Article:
Category: Science

  • How to do stepwise regression in R?

    You don’t.

  • Leaving Academia: Goodbye, cruel world!

    Leaving Academia: Goodbye, cruel world!

    In September, my contract as a research assistant at the University of Bonn ended. I was lucky to have a 50% contract for three years and even more lucky that I had the option to extend the contract for another year. Nevertheless, I will leave academia as I’m close to finishing by PhD thesis and…

  • Why “Prestige” is Better Than Your h-Index

    Why “Prestige” is Better Than Your h-Index

    Psychological science is one of the fields that is undergoing drastic changes in how we think about research, conduct studies and evaluate previous findings. Most notably, many studies from well-known researchers are under increased scrutiny. Recently, journalists and researchers have reviewed the Stanford Prison Experiment that is closely associated with the name of Philip Zimbardo.…

  • Submission Criteria for Psychological Science

    Daniël told me about this the other day: Our recent pre-print on informative ‘null effects’ is now cited in the submission criteria for Psychological Science in a paragraph on drawing inferences from ‘theoretically significant’ results that may not be ‘statistically significant’. I feel very honoured that the editorial board at PS considers our manuscript as…

  • New Preprint: Making “Null Effects” Informative

    New Preprint: Making “Null Effects” Informative

    In February and March this year, I stayed at the Eindhoven Technical University in the amazing group with Daniël Lakens, Anne Scheel and Peder Isager, who are actively researching questions of replicability in psychological science. Over the two months I have learned a lot, exchanged some great ideas with the three of them – and…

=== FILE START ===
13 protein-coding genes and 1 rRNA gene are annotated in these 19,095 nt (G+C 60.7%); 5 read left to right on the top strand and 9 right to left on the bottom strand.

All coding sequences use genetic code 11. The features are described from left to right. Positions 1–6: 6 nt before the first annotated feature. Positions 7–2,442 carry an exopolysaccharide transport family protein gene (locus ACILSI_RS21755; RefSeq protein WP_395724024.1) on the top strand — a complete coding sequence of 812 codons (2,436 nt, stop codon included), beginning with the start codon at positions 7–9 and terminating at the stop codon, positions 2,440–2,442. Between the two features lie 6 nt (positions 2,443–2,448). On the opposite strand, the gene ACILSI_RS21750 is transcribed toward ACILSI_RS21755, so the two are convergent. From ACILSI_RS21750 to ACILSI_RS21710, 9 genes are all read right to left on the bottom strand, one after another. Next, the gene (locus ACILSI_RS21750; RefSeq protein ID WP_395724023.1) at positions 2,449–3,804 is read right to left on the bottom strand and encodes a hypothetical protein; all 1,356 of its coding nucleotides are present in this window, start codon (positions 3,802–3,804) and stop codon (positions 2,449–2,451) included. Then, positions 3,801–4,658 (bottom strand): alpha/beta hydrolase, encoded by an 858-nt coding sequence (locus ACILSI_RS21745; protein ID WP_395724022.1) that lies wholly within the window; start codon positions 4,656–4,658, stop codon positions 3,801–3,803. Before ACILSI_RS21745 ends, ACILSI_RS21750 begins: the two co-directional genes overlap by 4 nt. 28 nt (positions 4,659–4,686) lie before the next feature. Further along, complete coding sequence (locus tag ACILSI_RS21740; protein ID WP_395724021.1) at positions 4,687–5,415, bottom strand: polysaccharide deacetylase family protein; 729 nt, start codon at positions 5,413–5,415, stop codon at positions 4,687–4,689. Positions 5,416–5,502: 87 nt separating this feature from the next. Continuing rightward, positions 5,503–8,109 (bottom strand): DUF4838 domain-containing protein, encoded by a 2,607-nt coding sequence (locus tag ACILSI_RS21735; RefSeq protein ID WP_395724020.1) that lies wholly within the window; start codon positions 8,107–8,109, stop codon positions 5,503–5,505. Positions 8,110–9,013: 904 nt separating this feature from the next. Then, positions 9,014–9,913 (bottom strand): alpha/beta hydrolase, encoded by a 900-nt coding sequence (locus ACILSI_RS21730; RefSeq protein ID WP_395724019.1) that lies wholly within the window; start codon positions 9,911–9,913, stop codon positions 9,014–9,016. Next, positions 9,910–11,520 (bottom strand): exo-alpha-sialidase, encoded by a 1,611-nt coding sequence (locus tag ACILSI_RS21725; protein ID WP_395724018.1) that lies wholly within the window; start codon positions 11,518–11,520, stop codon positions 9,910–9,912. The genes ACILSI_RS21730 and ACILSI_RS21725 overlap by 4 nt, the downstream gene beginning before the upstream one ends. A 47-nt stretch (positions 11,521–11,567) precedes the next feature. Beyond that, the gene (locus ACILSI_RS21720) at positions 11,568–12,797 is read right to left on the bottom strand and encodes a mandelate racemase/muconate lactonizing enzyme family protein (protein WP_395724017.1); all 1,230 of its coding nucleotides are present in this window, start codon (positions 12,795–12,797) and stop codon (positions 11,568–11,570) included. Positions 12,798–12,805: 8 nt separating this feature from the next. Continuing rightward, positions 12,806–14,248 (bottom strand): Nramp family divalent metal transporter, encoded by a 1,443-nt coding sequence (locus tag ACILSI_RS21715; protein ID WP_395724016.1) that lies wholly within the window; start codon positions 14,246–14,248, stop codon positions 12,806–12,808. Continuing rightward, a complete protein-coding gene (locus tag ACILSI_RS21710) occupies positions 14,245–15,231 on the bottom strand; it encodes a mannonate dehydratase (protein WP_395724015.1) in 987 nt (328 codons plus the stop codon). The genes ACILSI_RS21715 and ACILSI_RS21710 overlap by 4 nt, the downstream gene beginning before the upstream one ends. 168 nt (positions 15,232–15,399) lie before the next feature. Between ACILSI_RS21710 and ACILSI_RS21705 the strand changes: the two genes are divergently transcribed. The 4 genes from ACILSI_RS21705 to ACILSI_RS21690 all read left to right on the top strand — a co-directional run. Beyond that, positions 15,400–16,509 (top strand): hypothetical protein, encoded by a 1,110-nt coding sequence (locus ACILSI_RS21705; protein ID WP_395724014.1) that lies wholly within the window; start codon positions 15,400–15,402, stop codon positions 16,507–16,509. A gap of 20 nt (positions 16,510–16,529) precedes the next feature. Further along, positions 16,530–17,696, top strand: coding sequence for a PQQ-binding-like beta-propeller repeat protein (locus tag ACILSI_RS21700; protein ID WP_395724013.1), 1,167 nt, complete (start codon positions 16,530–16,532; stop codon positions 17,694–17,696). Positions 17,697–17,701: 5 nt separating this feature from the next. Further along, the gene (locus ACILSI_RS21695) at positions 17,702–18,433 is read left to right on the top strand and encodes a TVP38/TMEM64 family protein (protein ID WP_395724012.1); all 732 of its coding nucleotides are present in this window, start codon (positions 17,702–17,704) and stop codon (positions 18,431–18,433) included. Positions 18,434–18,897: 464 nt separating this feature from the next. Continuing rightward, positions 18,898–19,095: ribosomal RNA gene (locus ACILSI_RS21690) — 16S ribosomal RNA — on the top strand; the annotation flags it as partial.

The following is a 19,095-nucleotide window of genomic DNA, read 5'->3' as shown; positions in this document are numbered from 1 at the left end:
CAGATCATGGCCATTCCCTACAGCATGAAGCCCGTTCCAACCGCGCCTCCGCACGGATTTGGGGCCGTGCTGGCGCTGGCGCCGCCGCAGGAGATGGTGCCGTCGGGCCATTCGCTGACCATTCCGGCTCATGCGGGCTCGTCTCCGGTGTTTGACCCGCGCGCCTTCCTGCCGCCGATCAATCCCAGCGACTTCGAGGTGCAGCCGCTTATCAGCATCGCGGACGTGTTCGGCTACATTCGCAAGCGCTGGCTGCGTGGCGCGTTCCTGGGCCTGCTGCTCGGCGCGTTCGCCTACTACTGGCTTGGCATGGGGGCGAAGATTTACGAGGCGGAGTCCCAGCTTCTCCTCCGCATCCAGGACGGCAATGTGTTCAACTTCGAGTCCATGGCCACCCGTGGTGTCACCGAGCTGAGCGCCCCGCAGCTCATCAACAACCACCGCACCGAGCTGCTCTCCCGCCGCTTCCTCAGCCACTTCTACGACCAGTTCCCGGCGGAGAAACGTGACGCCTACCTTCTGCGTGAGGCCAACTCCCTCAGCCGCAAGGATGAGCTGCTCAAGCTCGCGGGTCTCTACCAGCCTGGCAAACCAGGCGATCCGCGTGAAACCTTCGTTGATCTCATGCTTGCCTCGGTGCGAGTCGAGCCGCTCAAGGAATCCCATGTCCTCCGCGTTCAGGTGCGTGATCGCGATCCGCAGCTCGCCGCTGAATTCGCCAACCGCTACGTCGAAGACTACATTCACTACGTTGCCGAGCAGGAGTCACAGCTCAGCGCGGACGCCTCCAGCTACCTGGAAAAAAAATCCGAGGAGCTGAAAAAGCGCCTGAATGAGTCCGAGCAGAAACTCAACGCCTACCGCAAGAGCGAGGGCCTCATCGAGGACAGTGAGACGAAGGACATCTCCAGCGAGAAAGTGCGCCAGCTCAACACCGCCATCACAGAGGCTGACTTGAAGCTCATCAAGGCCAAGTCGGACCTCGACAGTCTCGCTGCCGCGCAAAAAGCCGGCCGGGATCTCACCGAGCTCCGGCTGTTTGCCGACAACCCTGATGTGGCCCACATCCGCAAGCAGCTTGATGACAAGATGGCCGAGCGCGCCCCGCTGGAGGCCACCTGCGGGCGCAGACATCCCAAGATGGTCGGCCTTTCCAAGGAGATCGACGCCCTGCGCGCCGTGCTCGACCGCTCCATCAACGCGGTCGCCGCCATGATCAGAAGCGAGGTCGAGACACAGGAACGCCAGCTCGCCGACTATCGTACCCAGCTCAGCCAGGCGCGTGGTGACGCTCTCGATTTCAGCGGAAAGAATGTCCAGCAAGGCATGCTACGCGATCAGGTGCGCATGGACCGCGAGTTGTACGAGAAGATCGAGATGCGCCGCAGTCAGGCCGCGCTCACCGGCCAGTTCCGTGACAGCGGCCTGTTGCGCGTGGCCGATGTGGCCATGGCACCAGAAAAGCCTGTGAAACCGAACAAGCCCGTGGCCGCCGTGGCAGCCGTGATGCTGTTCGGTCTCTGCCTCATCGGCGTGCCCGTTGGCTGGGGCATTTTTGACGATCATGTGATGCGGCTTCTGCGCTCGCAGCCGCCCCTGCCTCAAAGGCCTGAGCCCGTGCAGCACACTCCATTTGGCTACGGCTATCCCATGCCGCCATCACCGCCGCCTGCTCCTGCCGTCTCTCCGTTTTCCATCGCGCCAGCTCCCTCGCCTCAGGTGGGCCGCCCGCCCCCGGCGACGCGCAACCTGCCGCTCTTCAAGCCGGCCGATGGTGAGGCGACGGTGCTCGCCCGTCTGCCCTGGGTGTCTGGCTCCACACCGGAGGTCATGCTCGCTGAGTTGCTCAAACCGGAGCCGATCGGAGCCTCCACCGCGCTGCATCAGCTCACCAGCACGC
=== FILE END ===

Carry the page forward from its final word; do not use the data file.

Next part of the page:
• Update on the Replication Bayes Factor

    In December I already blogged about the ReplicationBF package, I made available on GitHub. It allows you to calculate Replication Bayes Factors for t- and F-tests. The preprint detailing the formulas for the latter was outdated and the method in the package was not optimal, so I recently updated both.

  • Using Topic Modelling to learn from Open Questions in Surveys

    Another presentation I gave at the General Online Research (GOR) conference in March1, was on our first approach to using topic modelling at SKOPOS: How can we extract valuable information from survey responses to open-ended questions automatically? Unsupervised learning is a very interesting approach to this question — but very hard to do right.

  • Replicability in Online Research

    Replicability in Online Research

    At the GOR conference in Cologne two weeks ago, I had the opportunity to give a talk on replicability in Online Research. As a PhD student researching this topic and working as a data scientist in market research, I was very happy to have the opportunity to give my thoughts on how the debate in…

  • New Preprint: Does it Actually Feel Right?

    New Preprint: Does it Actually Feel Right?

    In a recent post, I mentioned a replication study we performed. We have now finalised the manuscript and uploaded it as a pre-print to PsyArXiv. Update (25.04.2018): The paper is now published at Royal Society Open Science and available here.

  • p-hacking destroys everything (not only p-values)

    In the context of problems with replicability in psychology and other empirical fields, statistical significance testing and p-values have received a lot of criticism. And without question: much of the criticism has its merits. There certainly are problems with how significance tests are used and p-values are interpreted.1 However, when we are talking about “p-hacking”,…